Day 858

May 27th, 2012

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If you pull out a map of India, you would hardly notice the perilously winding road that hugs the Indo-China border in Himachal Pradesh that runs all the way inwards to Kaza in the Spiti valley. It’s interesting that part of it is, even today, after decades of Chinese control over Tibet, also known as the Hindustan-Tibet highway. Stanzin, who was seated next to me on the way to the village of Nako, said he felt he could almost touch China (and not Tibet) whenever he passed Khab, the closest point to the border on this route from where the road bifurcates to the Shipki La where the border lies. Him and his friends had once hiked all the way to a hill above Nako from where they had a glimpse of the first Chinese village. They felt immediately envious of it because they saw a smooth metaled road connecting it with other towns and as our bus rolled and thundered along the most nerve wracking and bumpy road I’d ever been on, I could empathize with them.

Stanzin, like a lot of people who live in these parts, said he harbours a natural hatred against the Chinese because of their irrational attitude towards the Dalai Lama. He wasn’t particularly fond of the Tibetans but, to him, the Dalai Lama was the equivalent of a living God and no human being or entity had a right to disrespect his living God. He did have a grudging admiration for Chinese technology and efficiency though and he said, given a choice at birth, he would have preferred to be born in the village across the border. When I pointed out that it wouldn’t be so convenient for him to worship the Dalai Lama in that village, he laughed and said he would rather have been born in Beijing then because he didn’t like how lazy Indian and Tibetan people were. “China is running trains to Lhasa and we can’t even build a proper road to Ladakh?”, he asked with much vehemence.

“I still do not understand why you’d want to be born there. You live in such a beautiful place”, I said, somewhat naively.

In Nako village...

In a calm, measured tone, he replied, “To you, this might be a beautiful place. To me, this is a place I want to escape and maybe never see again. If you lived here all your life, you might understand. I’m a Buddhist and from the day I was born, I have been taught to believe in re-incarnation. The Dalai Lama wouldn’t be who he is if the concept of re-incarnation didn’t exist. I believed in it till I was 20 years old but lately, doubts have started creeping into my mind. When I was studying Science in Bangalore, I became good friends with a boy who was an atheist. He asked me a question that got me thinking. If the Dalai Lama is facing such hardships in this life-time, he must have done some evil in his previous life but his previous life would also have been a Dalai Lama. So how is he a God worth worshipping when he has the same frailties of a human being? If he’s a God, he wouldn’t do evil, right? When I put this question to a lama at Tabo, he told me that the Dalai Lama is not facing hardships but it’s actually a good thing that he’s able to serve more people in this life. It was so unconvincing an explanation that I’ve never gone to that monastery again. Don’t get me wrong. I have nothing but respect for the Dalai Lama and I still worship him as a deity but his people are suffering because of him while the Chinese who have done them wrong are prospering. The reason I said I would rather have been born in Beijing is that I want to be on the side which prospers not the one that languishes and gets exploited. That’s the cold, hard truth.”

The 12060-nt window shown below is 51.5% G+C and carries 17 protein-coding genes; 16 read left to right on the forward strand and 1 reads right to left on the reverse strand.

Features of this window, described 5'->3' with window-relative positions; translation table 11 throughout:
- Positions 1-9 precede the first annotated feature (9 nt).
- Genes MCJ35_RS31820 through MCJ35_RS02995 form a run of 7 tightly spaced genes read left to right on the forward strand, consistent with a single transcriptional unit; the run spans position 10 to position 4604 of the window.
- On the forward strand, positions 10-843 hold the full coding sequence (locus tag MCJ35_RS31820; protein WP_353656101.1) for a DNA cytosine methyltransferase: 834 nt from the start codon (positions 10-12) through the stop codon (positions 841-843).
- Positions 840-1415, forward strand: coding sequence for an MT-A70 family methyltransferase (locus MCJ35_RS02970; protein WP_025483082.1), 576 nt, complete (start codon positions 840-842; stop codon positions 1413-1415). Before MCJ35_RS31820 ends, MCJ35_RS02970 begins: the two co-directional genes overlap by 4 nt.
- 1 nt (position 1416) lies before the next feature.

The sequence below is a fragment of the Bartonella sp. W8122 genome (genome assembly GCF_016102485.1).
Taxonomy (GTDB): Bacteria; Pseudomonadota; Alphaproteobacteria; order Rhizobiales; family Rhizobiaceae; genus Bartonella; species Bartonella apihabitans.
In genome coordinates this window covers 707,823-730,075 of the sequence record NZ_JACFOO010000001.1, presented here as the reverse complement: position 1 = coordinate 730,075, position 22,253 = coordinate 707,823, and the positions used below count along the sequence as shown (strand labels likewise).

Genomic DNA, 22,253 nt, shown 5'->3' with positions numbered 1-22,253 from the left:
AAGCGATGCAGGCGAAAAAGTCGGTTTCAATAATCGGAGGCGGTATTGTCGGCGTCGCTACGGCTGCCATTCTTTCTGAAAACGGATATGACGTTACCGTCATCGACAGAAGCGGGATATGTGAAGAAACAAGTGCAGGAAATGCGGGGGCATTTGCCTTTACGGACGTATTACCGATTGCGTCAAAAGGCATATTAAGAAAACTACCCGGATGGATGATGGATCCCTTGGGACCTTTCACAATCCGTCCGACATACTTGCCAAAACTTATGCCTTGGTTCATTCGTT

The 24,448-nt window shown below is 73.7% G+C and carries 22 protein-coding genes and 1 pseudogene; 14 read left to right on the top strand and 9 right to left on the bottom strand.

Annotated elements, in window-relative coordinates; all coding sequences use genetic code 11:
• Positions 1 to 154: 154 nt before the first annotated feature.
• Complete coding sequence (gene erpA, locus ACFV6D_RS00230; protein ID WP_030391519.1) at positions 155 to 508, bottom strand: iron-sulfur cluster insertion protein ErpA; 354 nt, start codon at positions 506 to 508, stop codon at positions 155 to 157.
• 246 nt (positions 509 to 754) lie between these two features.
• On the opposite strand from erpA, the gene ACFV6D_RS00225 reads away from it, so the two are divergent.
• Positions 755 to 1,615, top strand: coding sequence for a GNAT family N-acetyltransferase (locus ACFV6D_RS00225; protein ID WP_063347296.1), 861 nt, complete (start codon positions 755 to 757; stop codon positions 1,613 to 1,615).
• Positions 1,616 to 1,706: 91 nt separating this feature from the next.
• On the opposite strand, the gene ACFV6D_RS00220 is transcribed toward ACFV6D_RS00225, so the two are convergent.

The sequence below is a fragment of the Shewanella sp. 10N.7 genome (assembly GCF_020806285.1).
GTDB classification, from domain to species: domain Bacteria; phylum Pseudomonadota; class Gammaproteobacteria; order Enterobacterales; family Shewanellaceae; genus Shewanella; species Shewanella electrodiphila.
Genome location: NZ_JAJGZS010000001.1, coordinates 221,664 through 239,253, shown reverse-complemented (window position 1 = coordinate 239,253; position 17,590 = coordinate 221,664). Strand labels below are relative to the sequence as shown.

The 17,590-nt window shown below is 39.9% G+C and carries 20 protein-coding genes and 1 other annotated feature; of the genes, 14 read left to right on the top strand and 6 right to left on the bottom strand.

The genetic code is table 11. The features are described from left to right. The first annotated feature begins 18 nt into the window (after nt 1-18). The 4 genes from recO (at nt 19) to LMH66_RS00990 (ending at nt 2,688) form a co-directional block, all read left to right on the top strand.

I had many more questions for him but we had arrived in Nako and since Stanzin was from the village of Chango further ahead, we exchanged numbers and said our goodbyes. Though a part of me was sad to see him go, much of me was insanely happy to have reached here in one piece. It was a 9 hour journey from Kalpa and I was feeling the sort of adrenalin rush one gets after a long, uncomfortable, hair-raising bus journey. It was evening time, so I rushed with my backpack to a point in the village where I could get the best view and caught one of the most glorious sunsets I’d ever seen.

A fool on the hill...

I was glad I wasn’t in Beijing or in that first Chinese village Stanzin saw but right here, in Nako, that looked from a distance like it hadn’t changed in a big way in a very long time. But would I want to live here? Only time could tell.

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